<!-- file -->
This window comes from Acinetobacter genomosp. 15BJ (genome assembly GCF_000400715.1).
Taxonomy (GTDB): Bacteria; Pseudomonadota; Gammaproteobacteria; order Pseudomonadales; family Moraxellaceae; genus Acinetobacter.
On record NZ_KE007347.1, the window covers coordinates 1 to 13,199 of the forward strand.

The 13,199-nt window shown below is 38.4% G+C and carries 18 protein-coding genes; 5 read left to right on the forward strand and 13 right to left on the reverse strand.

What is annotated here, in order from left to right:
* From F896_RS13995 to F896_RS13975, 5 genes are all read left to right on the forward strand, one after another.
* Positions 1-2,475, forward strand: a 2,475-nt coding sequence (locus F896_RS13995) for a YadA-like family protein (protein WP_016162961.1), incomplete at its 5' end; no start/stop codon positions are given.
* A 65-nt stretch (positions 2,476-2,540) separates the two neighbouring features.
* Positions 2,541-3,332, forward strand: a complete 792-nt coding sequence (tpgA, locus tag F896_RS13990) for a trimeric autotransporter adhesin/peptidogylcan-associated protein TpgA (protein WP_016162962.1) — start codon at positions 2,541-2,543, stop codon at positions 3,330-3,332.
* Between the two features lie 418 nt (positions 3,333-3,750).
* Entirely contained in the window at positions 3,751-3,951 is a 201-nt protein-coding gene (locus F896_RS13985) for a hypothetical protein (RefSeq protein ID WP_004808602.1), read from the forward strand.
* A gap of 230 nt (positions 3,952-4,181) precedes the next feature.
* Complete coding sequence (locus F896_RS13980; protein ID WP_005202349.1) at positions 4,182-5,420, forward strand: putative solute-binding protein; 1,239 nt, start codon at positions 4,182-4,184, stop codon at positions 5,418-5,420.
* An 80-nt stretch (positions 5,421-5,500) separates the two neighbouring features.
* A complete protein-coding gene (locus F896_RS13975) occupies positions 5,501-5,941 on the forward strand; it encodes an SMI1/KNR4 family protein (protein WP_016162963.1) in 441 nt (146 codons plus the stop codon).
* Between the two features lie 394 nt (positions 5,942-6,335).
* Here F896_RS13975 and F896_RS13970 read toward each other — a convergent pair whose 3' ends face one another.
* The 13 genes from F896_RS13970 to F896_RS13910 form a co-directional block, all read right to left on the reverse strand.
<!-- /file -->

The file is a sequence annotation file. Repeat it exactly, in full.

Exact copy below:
This window comes from Acinetobacter genomosp. 15BJ (genome assembly GCF_000400715.1).
Taxonomy (GTDB): Bacteria; Pseudomonadota; Gammaproteobacteria; order Pseudomonadales; family Moraxellaceae; genus Acinetobacter.
On record NZ_KE007347.1, the window covers coordinates 1 to 13,199 of the forward strand.

The 13,199-nt window shown below is 38.4% G+C and carries 18 protein-coding genes; 5 read left to right on the forward strand and 13 right to left on the reverse strand.

What is annotated here, in order from left to right:
* From F896_RS13995 to F896_RS13975, 5 genes are all read left to right on the forward strand, one after another.
* Positions 1-2,475, forward strand: a 2,475-nt coding sequence (locus F896_RS13995) for a YadA-like family protein (protein WP_016162961.1), incomplete at its 5' end; no start/stop codon positions are given.
* A 65-nt stretch (positions 2,476-2,540) separates the two neighbouring features.
* Positions 2,541-3,332, forward strand: a complete 792-nt coding sequence (tpgA, locus tag F896_RS13990) for a trimeric autotransporter adhesin/peptidogylcan-associated protein TpgA (protein WP_016162962.1) — start codon at positions 2,541-2,543, stop codon at positions 3,330-3,332.
* Between the two features lie 418 nt (positions 3,333-3,750).
* Entirely contained in the window at positions 3,751-3,951 is a 201-nt protein-coding gene (locus F896_RS13985) for a hypothetical protein (RefSeq protein ID WP_004808602.1), read from the forward strand.
* A gap of 230 nt (positions 3,952-4,181) precedes the next feature.
* Complete coding sequence (locus F896_RS13980; protein ID WP_005202349.1) at positions 4,182-5,420, forward strand: putative solute-binding protein; 1,239 nt, start codon at positions 4,182-4,184, stop codon at positions 5,418-5,420.
* An 80-nt stretch (positions 5,421-5,500) separates the two neighbouring features.
* A complete protein-coding gene (locus F896_RS13975) occupies positions 5,501-5,941 on the forward strand; it encodes an SMI1/KNR4 family protein (protein WP_016162963.1) in 441 nt (146 codons plus the stop codon).
* Between the two features lie 394 nt (positions 5,942-6,335).
* Here F896_RS13975 and F896_RS13970 read toward each other — a convergent pair whose 3' ends face one another.
* The 13 genes from F896_RS13970 to F896_RS13910 form a co-directional block, all read right to left on the reverse strand.